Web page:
January 19, 2006


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FILM: Glory Road (PG)

by Amy Diaz

Disney mines the same racial-tolerance-through-sports material that made Remember the Titans such an earnest little nugget for Glory Road, the based-on-reality tale of coach Don Haskins and his barriers-breaking Texas Western basketball team.

With a movie like Glory Road, I think it starts with the music. Mix the appropriate amount of mid-1960s R&B with a soaring soundtrack and you’re already half way to an empowering tale. Then, pick the sport and find a group of handsome twentysomething actors that can pass themselves off as believable athletes. Add in one older actor to play coach who is himself suitably handsome, even when looking pained at the ignorance of school officials. Boom, you have sports movie. Actual dialogue and story more or less irrelevant — by the time you get to the big game, that soaring score is speaking louder than the characters anyway.

For having come out of just such a pre-fabricated big box of movie clichés, Glory Road is surprisingly tolerable.

Don Haskins (Josh Lucas) is, when we meet him, just an over-excited coach of girls’ high school basketball in Fort Worth. He gets a chance to coach college basketball at Texas Western, a college out in El Paso, but the circumstances are just as low-budget. He has very little recruiting budget and his family has to live in the men’s athletic dorm (that bit of babysitting being the real reason they hired him). Faced with few bargaining chips, he has to go after some of the less choosy collegiate possibilities, which, essentially, means African American students. He offers a college education and a promise of something even rarer — despite the convention that keeps most coaches from ever playing more than one or two black players at a time, Haskins promises his players their positions will be more than just token.

As a coach, Haskins is, naturally, unrelentingly strict. He tells his players they must learn “his” basketball — a fundamentals-based, defense-heavy game. They run the shin-splinting, calf-killing suicides; they repeat back-breaking drills. He pushes them to push themselves and then they play their first game. Throwing convention aside, Haskins plays his team for their skills, not their color, and they start to win.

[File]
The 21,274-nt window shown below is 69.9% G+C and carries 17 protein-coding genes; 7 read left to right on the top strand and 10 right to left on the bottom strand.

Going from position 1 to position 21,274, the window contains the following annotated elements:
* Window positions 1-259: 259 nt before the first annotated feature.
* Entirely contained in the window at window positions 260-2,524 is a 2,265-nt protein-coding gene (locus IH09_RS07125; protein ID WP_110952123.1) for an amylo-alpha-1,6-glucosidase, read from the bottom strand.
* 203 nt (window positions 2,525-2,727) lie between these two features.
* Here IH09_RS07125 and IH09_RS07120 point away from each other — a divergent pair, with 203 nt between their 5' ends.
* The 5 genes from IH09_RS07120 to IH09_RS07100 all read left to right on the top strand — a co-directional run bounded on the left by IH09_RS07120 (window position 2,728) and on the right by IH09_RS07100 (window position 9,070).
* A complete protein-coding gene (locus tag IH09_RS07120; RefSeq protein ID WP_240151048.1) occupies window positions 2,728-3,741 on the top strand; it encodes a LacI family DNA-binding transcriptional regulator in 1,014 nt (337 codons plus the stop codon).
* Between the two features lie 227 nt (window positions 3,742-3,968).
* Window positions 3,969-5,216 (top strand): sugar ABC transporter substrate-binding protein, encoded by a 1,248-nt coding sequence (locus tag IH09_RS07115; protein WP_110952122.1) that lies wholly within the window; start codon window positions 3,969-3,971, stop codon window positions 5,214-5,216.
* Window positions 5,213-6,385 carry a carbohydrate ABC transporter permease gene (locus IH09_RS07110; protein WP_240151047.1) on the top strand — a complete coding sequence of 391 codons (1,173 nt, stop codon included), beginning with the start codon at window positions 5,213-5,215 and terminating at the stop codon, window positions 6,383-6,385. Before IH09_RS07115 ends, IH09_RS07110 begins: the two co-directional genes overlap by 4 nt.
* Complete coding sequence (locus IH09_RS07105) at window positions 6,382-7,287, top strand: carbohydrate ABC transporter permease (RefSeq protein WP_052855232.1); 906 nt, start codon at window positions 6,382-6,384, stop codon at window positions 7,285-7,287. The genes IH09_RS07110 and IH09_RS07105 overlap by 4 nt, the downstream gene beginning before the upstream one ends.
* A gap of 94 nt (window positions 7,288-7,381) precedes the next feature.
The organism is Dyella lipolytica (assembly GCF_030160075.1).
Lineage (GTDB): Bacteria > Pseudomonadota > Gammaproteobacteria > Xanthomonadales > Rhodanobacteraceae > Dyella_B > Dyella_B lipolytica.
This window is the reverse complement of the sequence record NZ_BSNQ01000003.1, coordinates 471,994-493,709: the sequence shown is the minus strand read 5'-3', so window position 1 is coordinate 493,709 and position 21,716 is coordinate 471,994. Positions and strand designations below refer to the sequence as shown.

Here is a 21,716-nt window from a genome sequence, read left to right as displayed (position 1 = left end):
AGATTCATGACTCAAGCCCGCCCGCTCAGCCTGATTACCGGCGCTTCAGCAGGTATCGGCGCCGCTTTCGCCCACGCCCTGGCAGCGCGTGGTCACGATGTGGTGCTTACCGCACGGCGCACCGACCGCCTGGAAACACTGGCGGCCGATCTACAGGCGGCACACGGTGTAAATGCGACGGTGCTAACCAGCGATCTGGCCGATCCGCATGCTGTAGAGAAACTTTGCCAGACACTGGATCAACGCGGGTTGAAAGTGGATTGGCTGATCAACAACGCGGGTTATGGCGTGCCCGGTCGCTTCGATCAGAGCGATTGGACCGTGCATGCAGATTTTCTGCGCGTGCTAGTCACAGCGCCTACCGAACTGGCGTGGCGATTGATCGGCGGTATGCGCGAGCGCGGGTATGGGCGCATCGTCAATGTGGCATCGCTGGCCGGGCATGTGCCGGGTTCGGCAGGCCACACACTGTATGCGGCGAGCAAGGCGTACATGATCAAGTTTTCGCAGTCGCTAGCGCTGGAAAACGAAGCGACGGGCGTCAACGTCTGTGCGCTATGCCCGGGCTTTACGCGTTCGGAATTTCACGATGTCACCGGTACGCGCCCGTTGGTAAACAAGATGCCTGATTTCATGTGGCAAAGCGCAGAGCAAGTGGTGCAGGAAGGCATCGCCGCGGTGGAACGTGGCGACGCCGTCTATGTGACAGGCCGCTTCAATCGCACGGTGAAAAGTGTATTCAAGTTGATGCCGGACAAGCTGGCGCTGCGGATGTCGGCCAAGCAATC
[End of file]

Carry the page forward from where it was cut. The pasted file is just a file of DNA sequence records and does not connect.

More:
Not one single stop on this Road is surprising: The white and black athletes on the team eventually come together, getting past race with help from tequila in neighboring Cuidad Juarez. The coach faces modest praise and strong disapproval for his unorthodox ways. His resolute wife (Emily Deschanel) is appropriately both proud of her man and fearful for her family’s safety. The players face a grab bag of personal problems, from health concerns to girl trouble to academic difficulties. And then, everybody comes together for the Big Game.

And, in its heart, Glory Road really wants to be a documentary about that game. When Haskins starts an all-black lineup against University of Kentucky’s all-white lineup, we do get a sense of momentousness. As the game starts, the film focuses on the artistry of it — giving us close-ups of action that ESPN would kill for. The movie loves these shots and we get a game that’s so well recreated we almost forget that the outcome is a matter of historical fact. Sure, some popcorniness seeps into those down-to-the-wire scores but the game is so lovingly shot it’s easy to ignore the sillier moments.

Glory Road is not a transcendent movie, not a movie like Friday Night Lights that has something new to offer moviegoers. Yes, we’ve seen most of this before. But, if the woo-hoo moment of underdog team clinching the final game is how you get your jollies, Glory Road will absolutely satisfy.


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